riday, Jan. 21 at 10 a.m. EST, engineers at NASA’s Marshall Space Flight Center in Huntsville, Ala., confirmed that the NanoSail-D nanosatellite deployed its 100-square-foot polymer sail in low-Earth orbit and is operating as planned. Actual deployment occurred on Jan. 20 at 10 p.m. EST and was confirmed today with beacon packets data received from NanoSail-D and additional ground-based satellite tracking assets. In addition, the NanoSail-D orbital parameter data set shows an appropriate change which is consistent with sail deployment.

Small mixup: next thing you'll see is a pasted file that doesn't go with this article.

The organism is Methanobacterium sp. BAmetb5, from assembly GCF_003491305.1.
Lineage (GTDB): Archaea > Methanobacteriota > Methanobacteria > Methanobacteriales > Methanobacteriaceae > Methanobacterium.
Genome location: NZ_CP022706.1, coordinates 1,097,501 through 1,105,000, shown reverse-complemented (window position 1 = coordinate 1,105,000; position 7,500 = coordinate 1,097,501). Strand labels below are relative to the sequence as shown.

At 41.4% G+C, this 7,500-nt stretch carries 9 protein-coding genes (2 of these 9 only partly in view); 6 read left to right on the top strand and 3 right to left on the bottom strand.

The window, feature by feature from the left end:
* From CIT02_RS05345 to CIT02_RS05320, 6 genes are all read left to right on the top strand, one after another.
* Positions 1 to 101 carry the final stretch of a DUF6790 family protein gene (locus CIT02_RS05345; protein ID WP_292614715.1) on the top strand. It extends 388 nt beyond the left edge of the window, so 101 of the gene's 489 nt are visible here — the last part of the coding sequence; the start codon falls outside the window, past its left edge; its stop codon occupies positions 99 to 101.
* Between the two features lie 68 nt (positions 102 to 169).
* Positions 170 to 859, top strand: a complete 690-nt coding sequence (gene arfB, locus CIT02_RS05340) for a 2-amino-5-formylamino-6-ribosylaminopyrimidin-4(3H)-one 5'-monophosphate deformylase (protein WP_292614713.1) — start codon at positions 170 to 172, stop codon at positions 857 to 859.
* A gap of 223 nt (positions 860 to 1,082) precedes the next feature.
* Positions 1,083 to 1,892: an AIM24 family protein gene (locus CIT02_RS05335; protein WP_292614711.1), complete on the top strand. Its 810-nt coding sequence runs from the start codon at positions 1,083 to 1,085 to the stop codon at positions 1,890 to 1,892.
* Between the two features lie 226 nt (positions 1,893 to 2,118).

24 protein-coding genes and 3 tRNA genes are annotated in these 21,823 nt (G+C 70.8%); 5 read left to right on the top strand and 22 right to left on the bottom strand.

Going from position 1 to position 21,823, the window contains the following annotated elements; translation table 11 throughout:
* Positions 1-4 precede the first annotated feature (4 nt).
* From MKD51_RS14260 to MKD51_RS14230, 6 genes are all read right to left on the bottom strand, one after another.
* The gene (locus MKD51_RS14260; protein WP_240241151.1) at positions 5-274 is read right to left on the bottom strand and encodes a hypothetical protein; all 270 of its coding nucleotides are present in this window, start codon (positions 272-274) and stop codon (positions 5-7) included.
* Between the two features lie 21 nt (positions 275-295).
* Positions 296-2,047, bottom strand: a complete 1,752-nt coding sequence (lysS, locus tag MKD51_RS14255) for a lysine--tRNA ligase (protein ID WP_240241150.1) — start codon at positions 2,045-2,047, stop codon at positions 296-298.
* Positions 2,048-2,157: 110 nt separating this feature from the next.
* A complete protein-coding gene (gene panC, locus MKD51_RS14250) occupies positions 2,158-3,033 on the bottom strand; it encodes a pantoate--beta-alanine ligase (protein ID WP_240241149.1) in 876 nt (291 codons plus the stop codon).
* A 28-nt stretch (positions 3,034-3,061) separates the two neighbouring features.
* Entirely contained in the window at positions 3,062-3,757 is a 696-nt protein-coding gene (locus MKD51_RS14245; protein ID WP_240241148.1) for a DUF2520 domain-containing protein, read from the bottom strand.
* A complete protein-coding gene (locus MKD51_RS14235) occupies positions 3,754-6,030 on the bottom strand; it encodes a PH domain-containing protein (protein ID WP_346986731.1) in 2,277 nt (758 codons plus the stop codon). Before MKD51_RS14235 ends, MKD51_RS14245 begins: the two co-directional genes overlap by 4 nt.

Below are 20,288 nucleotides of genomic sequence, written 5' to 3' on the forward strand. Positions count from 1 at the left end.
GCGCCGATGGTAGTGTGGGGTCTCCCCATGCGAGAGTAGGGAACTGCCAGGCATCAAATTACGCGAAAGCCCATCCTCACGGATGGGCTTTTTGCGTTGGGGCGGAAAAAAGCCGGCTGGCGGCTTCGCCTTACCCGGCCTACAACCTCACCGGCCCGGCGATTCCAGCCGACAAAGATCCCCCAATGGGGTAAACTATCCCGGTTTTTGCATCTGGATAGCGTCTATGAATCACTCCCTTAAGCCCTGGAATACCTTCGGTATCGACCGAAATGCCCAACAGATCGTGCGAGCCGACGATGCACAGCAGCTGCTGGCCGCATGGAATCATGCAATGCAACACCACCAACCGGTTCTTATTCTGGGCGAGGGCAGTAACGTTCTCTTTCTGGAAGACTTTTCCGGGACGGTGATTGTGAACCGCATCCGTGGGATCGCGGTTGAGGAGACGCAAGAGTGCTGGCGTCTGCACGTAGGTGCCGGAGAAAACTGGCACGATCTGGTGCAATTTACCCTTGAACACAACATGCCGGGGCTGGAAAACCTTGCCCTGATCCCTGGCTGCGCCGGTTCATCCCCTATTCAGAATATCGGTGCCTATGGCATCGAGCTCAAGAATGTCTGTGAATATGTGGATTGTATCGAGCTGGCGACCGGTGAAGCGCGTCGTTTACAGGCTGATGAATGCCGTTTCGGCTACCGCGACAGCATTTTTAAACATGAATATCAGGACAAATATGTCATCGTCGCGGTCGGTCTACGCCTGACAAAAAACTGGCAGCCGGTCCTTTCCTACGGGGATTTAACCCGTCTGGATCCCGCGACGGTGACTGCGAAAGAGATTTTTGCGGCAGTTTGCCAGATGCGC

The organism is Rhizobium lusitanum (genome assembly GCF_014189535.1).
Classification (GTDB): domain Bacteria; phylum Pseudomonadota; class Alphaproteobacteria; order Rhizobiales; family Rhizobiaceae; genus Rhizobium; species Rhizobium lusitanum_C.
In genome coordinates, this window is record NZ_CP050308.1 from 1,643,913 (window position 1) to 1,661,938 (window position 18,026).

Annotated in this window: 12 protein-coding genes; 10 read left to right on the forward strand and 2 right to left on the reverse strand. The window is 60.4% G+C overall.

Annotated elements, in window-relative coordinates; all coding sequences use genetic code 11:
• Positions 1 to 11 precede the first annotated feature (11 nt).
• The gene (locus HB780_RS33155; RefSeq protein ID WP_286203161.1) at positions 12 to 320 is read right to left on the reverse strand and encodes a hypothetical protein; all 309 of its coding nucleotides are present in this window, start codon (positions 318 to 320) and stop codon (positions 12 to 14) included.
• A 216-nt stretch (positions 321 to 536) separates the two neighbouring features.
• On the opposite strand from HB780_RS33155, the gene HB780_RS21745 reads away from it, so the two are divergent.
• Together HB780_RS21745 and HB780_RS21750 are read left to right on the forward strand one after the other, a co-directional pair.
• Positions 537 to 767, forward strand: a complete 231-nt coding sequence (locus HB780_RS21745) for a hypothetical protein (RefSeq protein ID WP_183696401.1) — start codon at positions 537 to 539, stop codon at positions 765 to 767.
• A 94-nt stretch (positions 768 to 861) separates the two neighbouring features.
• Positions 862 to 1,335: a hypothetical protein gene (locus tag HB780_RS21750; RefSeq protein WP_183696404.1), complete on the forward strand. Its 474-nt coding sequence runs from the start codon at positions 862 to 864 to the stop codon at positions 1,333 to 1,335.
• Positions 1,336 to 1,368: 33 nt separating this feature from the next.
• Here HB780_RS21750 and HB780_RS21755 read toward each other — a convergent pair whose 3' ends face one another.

It is estimated that NanoSail-D will remain in low-Earth orbit between 70 and 120 days, depending on atmospheric conditions. NanoSail-D is designed to demonstrate deployment of a compact solar sail boom technology. This research demonstration could lead to further advances of this alternative solar sail propulsion and the critical need for new de-orbit technologies. This ejection experiment also demonstrates a spacecraft’s ability, like the Fast, Affordable, Science and Technology Satellite, or FASTSAT, to eject a nano-satellite from a micro-satellite, while avoiding re-contact with the primary satellite.